The cell, which processes hydrogen to generate electricity, can produce more than 1.4 kilowatts, 120 volts AC or 12 volts DC.
In a demonstration Century Class S/T tractor at a meeting of the National Intelligent Vehicle Initiative in Washington, D.C., last week, the fuel cell powered an 8,000 Btu/hr. air conditioner that kept the cab cool despite outside temperatures in the low 90s. The device was practically silent.
Freightliner still is a long way from making the fuel cell a specification item for its trucks. Executive Engineer William Gouse guessed that the price tag at this stage would be in the six figures.
But considering the fuel that’s expended by engine idling – a gallon per hour, said Gouse – not to mention the emissions and the noise, Freightliner has a powerful incentive.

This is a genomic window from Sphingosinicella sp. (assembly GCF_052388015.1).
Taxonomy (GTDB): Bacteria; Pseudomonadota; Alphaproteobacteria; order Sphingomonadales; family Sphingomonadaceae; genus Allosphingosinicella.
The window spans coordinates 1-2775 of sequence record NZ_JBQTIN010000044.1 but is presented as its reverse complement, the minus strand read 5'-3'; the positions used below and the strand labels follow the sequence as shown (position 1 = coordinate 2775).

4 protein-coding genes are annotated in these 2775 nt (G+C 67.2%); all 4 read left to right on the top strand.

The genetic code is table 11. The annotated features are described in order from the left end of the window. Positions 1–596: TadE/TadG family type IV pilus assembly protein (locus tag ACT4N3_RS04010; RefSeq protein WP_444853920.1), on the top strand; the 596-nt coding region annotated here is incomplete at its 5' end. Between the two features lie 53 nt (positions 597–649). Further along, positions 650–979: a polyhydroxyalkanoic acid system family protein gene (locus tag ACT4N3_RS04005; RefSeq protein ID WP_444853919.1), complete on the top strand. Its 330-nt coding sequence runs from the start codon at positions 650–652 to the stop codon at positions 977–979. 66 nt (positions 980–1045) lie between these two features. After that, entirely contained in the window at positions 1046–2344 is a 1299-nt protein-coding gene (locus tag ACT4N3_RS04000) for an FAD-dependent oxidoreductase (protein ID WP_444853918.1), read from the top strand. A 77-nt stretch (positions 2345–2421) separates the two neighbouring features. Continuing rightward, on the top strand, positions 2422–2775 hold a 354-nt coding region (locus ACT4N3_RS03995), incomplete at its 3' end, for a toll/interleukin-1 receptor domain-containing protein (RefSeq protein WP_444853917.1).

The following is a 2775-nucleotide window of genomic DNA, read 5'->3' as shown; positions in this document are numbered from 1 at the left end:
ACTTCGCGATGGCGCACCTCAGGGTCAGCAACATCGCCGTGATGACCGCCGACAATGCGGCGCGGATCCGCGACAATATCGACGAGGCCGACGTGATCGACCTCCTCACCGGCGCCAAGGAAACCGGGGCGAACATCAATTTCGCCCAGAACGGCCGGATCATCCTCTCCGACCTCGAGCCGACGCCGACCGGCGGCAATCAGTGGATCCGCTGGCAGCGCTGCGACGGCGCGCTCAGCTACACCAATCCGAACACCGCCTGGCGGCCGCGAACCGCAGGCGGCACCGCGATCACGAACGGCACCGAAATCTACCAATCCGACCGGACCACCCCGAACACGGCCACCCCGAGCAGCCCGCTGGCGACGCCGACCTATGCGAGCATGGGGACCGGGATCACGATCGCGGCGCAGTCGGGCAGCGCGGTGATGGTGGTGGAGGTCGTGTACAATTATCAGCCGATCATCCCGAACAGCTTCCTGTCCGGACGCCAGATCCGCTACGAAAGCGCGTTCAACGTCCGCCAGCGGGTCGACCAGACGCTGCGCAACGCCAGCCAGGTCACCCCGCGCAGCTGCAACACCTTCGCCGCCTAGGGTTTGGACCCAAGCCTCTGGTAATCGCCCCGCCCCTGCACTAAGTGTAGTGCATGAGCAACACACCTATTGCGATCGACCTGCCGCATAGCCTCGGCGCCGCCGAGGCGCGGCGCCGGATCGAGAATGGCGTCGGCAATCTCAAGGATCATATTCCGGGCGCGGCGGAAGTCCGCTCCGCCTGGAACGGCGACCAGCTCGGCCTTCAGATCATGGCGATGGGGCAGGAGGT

The system is being developed by Freightliner and XCELLSIS, a joint venture partly owned by Freightliner parent DaimlerChrysler AG.
The heart of the system is a pair of Ballard fuel cells fed by a 52-gallon tank of liquid hydrogen, all mounted on the left side of the truck. As Freightliner explains the process, hydrogen in the cells is split into positively charged protons and negatively charged electrons. The protons pass through a membrane but the electrons cannot – thus building up voltage in the cell.
Besides electricity, the process produces water.
Gouse said there are major technical and economic obstacles to overcome before the system is commercially viable. Among other things, there is no commercial infrastructure for distributing fuel for the cell.
It will take from three to five years to bring the system to market, the company said.